By Sarah Pridgeon
During a routine working day, the city’s Public Works Department physically monitors each individual element of the water system, checking that tanks are at their correct levels and distribution lines are working properly. By June of next year, however, the first phase of installing a SCADA system should be complete and the system can be controlled for the most part from a single office computer.
SCADA stands for Supervisory Control and Data Acquisition, an industrial control system that will keep the department appraised of all that’s going on in the tanks and wells around town.
“Our top priority is assurance that we are providing water,” says Public Works Director Larry Schommer, explaining that the SCADA system will alert the department immediately if, for example, a lightning storm knocks something out.
“We’ll know within minutes rather than hours if something happens, far before the problem reaches the tanks. Once the tank calls us, we have a problem.”
The system will, for instance, monitor water levels and issue an alarm if they fall too low or rise too high. The levels can be altered remotely and, if necessary, the tanks can even be flushed.
This is a significant change from the current process, in which a member of staff must drive out to a tank to make manual changes and then return at least once to check the results.
“In the winter, we’ll also be able to adjust the levels of the tanks, bringing them up and down,” says Schommer.
“That prevents them from freezing, which is all about consistency and water quality.”
A SCADA system is not just a more cost-effective way to budget the department’s time, it can also be used to keep an eye on the city’s water at all times of day and night.
“Right now, the tanks just alert us, they don’t tell us what the problem us or how quickly it needs to be dealt with. You have to go to the tank to find that out,” says Schommer, explaining that the SCADA system will provide much more detail on what the problem is and what needs to be done to fix it.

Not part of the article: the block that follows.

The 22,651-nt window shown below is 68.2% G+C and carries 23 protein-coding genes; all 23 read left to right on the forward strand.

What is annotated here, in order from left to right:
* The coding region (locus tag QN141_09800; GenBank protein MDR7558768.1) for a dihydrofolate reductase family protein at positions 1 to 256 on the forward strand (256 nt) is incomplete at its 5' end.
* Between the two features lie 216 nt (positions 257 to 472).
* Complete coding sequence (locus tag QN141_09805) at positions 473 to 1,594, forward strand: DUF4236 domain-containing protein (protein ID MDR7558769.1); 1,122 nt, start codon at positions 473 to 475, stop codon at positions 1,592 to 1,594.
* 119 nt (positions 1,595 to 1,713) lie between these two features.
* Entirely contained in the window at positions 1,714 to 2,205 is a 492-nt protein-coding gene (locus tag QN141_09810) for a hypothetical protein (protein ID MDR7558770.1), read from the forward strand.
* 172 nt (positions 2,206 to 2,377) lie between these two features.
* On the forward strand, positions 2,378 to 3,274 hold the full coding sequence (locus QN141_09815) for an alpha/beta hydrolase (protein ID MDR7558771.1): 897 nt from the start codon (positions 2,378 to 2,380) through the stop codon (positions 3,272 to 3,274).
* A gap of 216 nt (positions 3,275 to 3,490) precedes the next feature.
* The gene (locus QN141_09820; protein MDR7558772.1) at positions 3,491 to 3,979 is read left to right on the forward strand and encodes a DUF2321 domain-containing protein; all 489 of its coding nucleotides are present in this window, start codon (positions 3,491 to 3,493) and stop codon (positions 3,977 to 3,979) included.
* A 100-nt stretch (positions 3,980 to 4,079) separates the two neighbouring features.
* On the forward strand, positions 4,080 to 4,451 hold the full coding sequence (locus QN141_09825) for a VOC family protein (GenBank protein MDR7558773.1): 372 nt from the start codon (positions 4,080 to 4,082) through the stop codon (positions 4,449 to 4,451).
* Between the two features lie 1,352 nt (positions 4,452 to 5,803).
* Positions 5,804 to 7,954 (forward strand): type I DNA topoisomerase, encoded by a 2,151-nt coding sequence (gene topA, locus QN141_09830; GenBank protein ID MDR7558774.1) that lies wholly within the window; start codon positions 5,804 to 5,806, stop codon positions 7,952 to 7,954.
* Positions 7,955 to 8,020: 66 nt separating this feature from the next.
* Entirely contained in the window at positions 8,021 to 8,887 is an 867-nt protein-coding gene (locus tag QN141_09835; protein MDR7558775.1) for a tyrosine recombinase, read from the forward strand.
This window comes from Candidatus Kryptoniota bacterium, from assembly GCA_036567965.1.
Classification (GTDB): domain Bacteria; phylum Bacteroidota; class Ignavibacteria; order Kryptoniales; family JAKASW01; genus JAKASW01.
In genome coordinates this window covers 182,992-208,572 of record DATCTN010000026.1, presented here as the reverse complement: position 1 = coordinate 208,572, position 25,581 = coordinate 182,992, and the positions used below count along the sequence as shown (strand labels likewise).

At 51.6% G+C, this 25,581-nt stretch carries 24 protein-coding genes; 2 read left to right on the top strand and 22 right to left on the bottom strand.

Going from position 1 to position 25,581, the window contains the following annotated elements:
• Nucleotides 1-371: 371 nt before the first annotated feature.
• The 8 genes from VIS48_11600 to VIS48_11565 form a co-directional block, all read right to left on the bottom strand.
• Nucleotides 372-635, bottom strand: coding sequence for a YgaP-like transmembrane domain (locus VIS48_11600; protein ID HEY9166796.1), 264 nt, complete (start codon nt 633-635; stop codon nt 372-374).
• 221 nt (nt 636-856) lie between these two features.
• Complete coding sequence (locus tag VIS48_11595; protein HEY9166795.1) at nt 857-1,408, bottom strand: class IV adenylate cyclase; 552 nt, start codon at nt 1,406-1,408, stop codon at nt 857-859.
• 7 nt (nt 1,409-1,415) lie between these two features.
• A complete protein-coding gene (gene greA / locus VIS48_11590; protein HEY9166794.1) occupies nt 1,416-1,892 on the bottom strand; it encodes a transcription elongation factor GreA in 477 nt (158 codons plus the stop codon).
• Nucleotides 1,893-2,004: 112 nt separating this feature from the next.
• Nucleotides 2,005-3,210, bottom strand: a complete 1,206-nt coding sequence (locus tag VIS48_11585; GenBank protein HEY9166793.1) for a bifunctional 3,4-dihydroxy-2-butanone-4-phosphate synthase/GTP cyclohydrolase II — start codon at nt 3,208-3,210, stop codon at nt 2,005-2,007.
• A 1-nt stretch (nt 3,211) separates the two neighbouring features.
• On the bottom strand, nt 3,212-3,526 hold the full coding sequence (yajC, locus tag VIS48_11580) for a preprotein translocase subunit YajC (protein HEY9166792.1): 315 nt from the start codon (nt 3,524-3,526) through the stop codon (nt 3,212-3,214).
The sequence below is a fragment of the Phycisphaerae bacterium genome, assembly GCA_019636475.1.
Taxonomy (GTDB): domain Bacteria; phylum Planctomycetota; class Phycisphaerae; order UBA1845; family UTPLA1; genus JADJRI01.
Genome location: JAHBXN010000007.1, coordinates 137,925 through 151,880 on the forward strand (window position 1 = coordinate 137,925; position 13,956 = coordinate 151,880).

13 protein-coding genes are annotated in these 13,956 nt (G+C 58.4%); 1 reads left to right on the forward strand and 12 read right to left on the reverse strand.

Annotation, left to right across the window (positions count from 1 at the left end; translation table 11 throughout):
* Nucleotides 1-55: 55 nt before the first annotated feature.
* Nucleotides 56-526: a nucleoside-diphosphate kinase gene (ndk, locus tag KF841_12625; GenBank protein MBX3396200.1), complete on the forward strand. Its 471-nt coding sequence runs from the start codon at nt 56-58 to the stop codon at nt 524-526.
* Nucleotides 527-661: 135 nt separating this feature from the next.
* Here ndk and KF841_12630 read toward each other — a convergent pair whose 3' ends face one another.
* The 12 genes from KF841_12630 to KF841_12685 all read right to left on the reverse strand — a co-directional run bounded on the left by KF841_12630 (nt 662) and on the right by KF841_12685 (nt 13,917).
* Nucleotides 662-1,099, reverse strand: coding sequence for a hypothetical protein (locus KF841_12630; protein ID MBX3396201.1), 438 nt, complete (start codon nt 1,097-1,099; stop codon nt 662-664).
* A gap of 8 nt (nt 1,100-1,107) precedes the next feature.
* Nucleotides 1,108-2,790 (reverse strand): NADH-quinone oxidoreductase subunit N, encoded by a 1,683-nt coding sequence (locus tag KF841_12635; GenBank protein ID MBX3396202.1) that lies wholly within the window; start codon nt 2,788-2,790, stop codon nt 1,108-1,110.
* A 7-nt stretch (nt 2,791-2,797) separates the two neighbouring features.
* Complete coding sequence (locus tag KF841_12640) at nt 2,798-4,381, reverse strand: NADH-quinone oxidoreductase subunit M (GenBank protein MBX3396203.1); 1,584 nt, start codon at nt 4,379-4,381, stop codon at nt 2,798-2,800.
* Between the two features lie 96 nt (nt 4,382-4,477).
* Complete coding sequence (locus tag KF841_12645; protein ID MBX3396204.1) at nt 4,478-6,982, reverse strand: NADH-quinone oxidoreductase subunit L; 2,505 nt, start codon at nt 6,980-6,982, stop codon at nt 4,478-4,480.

“We want to go to a smartphone system, so that we can receive alerts while we are out in the field or when we are at home.”
During the first year of operation, the SCADA system will also provide the department with a better understanding of how the system works as a whole. During the Level I Water Study, level sensors were added to the tanks but, once the SCADA system is in place, the same data can be gathered at all times.
This will allow the department to monitor trends, such as how well the system responds to times of high demand. It will issue an alert when the pumps have been running long enough to require maintenance, taking the guesswork out of that process.
From groundwater levels to flow rates, the SCADA system will gather information that the city can’t otherwise get outside its six-month reports, says Schommer.
“When it comes to maintenance, the majority of the time is spent gaining information,” he adds. “Now, we will already have it.”
The project will be completed in phases for financial reasons, the first funded mostly through consensus money and partly through a Homeland Security grant that was awarded because interlocking the system will tell the city immediately if there is a break-in.
Cost estimates are underway for the first phase, during which the system will be networked with Range Telephone Cooperative. SCADA will be installed on the Brewer, Cole and Mt. Moriah tanks and the Sundance West and canyon pump stations.
“For the first phase, we identified where the issues were and how to get the most for our money,” says Schommer. “SCADA is already installed on the Cole and Policky tanks.”
The second phase will add in the Cole well field, which Schommer describes as a “fairly costly” process because there are no adequate cable pairs to carry the signal. During the third phase, cable pairs will be buried between the city’s tanks to connect all eight of them together.
During the fourth and final phase, the outbuildings and transfer stations will be integrated for security reasons, along with the lift station, lagoons and pond.
“So far, we have enough funding for phase one,” says Schommer. “After that it’s hard to say, it could be funded by the Wyoming Water Development Commission, it could be consensus money.”
The city developed a $771,000 ballpark figure for the project during the Level I Water Study, he adds, but the estimate was for a top-of-the-line system with all the bells and whistles.
That would be nice, he says, but it would also require an IT guy on staff. The city really just needs a fairly basic system that provides critical information and is easy to run.
“Our goal is to provide quality, adequate water to the city,” he concludes. “This will help us maintain that.”
By Sarah Pridgeon